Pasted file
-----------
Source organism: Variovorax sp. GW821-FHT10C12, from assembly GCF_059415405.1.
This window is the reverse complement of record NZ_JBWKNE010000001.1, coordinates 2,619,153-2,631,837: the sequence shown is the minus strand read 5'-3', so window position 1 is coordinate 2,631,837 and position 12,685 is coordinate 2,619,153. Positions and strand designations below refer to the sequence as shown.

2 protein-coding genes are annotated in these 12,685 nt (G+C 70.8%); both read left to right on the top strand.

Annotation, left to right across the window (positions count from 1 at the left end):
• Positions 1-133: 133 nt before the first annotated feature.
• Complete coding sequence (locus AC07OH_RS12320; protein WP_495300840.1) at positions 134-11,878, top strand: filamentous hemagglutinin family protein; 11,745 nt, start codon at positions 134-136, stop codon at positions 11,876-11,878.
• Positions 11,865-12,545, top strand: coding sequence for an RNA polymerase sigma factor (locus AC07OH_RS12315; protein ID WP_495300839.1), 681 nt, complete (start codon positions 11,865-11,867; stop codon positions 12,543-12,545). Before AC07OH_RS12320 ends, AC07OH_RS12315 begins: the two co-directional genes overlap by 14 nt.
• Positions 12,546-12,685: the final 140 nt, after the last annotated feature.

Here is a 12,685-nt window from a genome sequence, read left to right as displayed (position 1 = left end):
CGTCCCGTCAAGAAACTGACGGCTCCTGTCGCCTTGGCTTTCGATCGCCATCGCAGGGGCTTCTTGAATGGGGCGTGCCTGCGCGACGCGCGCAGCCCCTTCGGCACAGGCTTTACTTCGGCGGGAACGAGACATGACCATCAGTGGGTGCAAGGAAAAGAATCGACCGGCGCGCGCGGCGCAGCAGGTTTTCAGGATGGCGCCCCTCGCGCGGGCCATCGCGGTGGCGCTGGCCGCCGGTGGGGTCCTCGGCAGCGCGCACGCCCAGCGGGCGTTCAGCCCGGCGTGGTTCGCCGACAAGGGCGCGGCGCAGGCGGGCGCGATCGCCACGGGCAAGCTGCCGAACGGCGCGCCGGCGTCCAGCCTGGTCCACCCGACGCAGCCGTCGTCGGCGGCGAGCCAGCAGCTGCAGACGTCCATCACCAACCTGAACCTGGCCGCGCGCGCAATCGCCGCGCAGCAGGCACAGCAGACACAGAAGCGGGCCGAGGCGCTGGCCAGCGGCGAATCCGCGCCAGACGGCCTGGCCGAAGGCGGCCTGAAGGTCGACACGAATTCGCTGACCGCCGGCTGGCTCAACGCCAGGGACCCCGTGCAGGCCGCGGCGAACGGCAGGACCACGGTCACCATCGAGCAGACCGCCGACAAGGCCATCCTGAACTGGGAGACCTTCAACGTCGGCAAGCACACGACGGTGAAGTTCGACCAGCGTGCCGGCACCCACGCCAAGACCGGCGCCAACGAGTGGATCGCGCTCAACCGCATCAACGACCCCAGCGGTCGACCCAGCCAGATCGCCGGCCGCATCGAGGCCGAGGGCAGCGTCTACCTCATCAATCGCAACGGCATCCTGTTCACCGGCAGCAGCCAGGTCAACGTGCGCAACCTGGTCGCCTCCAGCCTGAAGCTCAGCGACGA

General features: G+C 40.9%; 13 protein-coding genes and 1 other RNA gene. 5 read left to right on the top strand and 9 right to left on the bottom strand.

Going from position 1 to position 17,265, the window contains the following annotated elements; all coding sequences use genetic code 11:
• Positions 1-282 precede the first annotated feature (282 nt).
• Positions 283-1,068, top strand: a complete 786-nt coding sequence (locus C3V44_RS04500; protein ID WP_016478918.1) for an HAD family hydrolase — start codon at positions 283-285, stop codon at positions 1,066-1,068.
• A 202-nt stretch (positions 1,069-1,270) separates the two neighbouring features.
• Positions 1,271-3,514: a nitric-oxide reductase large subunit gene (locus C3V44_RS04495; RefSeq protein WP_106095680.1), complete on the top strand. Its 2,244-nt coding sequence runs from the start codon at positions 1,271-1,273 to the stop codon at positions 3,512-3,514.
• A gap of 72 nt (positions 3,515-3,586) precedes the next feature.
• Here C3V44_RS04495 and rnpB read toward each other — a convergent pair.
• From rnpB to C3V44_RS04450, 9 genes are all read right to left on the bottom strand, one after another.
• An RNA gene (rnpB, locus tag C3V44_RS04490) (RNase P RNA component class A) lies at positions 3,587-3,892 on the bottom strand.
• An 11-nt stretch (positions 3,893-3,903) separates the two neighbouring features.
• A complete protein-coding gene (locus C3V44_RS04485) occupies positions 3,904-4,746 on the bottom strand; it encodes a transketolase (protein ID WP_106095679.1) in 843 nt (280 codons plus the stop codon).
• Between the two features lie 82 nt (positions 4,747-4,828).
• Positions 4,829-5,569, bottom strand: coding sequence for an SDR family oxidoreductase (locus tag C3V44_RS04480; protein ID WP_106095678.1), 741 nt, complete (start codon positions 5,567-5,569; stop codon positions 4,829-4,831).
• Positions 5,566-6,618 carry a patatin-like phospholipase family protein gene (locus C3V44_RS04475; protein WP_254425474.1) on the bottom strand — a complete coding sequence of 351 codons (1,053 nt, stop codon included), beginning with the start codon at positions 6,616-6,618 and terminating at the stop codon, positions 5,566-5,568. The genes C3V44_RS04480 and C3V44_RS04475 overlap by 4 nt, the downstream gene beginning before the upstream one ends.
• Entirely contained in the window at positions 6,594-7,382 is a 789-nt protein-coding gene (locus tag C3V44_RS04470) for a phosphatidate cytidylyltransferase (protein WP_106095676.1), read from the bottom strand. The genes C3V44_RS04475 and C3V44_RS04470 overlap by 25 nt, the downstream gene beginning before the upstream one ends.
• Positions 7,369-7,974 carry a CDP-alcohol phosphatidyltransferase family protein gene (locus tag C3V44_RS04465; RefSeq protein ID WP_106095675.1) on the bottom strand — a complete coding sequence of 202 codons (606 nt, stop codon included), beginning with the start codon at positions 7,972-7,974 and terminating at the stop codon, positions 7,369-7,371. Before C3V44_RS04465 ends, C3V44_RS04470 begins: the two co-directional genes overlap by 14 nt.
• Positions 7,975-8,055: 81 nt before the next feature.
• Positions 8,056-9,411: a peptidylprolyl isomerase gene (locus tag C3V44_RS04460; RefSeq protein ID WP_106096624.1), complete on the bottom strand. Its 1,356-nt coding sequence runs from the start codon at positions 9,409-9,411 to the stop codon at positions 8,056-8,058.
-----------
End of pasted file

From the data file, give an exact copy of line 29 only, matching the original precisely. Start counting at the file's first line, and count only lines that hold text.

• Positions 8,056-9,411: a peptidylprolyl isomerase gene (locus tag C3V44_RS04460; RefSeq protein ID WP_106096624.1), complete on the bottom strand. Its 1,356-nt coding sequence runs from the start codon at positions 9,409-9,411 to the stop codon at positions 8,056-8,058.